Angels center fielder Mike Trout gestures towards a memorial of pitcher pitcher Tyler Skaggs before the game.(Wally Skalij / Los Angeles Times)
Angel players bow there heads for teammate Tyler Skaggs during a moment of silence.(Wally Skalij / Los Angeles Times)
Angels pitcher Taylor Cole places his hand on the number 45 on the pitchers mound in memory of the late Tyler Skaggs before the start of the game against the Seattle Mariners.(Kent Nishimura / Los Angeles Times)
Angels starting pitcher Taylor Cole pays tribute to Tyler Skaggs before throwing out the first pitch.(Wally Skalij / Los Angeles Times)
An Angels fan holds a sign for Tyler Skaggs before a game with the Mariners.(Wally Skalij / Los Angeles Times)
A marker is seen in the outfield in memory of the late Tyler Skaggs.(Kent Nishimura / Los Angeles Times)
Emma Palacios, 15, and her father, David Palacios, 40, of Covina take pictures of a marker in memory of Tyler Skaggs.(Kent Nishimura / Los Angeles Times)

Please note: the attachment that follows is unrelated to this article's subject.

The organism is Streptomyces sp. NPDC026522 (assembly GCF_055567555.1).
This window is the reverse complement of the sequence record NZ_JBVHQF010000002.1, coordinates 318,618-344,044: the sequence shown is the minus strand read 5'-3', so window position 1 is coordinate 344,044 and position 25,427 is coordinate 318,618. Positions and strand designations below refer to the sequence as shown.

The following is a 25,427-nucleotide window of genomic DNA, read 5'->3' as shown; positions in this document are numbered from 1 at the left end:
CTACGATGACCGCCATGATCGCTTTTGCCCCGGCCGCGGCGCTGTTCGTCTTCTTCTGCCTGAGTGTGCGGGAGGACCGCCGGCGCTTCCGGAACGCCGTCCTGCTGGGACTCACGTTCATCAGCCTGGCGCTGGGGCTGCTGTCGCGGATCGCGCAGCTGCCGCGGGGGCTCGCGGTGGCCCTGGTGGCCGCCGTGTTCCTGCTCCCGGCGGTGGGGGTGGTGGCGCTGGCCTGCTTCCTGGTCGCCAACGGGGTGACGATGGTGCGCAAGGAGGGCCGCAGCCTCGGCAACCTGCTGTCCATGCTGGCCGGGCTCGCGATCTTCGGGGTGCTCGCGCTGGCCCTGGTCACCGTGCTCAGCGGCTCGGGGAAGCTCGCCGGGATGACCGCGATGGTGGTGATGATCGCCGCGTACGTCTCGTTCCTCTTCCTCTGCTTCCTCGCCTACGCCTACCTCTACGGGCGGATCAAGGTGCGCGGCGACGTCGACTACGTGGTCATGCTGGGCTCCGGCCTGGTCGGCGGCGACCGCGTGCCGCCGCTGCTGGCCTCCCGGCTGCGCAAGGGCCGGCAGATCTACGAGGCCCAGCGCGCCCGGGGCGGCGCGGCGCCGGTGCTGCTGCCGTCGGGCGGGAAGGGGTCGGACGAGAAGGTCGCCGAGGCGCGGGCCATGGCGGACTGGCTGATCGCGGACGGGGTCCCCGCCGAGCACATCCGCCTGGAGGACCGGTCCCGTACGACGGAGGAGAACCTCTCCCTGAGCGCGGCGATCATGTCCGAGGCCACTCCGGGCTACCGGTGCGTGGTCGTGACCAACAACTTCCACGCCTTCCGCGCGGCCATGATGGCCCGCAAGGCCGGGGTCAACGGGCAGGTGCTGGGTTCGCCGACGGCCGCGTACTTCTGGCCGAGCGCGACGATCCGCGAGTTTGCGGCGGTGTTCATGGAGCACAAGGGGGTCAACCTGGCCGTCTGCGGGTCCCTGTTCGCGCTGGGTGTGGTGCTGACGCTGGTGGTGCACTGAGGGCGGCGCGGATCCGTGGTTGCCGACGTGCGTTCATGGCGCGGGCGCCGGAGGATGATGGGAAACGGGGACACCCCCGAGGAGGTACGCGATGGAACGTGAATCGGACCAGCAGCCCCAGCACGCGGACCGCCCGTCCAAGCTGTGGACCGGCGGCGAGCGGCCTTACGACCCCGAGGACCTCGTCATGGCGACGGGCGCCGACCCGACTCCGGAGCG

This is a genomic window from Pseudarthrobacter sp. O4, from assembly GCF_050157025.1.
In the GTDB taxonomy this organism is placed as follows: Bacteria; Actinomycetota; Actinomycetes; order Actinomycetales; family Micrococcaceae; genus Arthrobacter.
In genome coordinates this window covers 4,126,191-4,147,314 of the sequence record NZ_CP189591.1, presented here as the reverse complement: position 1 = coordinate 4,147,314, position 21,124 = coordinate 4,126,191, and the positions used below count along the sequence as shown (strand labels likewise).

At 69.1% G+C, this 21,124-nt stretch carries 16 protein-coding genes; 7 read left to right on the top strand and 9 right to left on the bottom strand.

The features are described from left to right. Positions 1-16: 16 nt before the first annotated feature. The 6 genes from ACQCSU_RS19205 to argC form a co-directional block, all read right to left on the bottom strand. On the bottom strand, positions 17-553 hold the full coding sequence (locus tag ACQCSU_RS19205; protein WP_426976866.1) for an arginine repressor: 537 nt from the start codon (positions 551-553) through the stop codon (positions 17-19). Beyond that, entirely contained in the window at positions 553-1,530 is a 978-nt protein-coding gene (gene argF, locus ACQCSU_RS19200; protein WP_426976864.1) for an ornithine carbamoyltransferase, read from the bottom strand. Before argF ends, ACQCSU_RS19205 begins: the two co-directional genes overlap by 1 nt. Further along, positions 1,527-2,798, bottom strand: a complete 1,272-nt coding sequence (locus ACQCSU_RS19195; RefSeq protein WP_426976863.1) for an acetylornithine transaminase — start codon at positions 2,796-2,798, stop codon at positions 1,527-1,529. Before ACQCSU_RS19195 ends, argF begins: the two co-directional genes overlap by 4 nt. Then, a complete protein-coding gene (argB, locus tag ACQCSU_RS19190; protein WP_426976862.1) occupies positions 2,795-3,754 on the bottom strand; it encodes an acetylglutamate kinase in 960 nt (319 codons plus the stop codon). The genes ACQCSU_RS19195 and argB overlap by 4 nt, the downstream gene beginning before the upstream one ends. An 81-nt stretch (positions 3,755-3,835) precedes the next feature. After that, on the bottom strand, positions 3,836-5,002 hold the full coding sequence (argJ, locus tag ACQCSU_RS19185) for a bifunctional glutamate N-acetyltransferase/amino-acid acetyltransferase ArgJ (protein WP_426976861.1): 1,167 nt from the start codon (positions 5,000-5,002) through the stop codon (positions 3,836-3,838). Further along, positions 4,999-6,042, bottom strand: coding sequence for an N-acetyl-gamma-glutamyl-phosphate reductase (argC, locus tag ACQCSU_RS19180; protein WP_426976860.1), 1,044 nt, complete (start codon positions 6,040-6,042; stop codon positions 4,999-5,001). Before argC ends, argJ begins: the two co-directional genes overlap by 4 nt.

Angel fans look at a memorial for Tyler Skaggs in front of Angel Stadium.(Kent Nishimura / Los Angeles Times)
Julian Segura, 3, hugs his mom, Sylvia Menchaca, of the San Fernando Valley, in front of a memorial for Tyler Skaggs, after Julian placed a helmet with a message to the late Angels pitcher.(Kent Nishimura / Los Angeles Times)
Karl Arriola, kneels in front of a memorial at the front gate to Angel Stadium before the start of the game.(Kent Nishimura / Los Angeles Times)
Karl Arriola, 48, of Santa Ana kneels before a memorial for Tyler Skaggs, out in front of Angel Stadium.(Kent Nishimura / Los Angeles Times)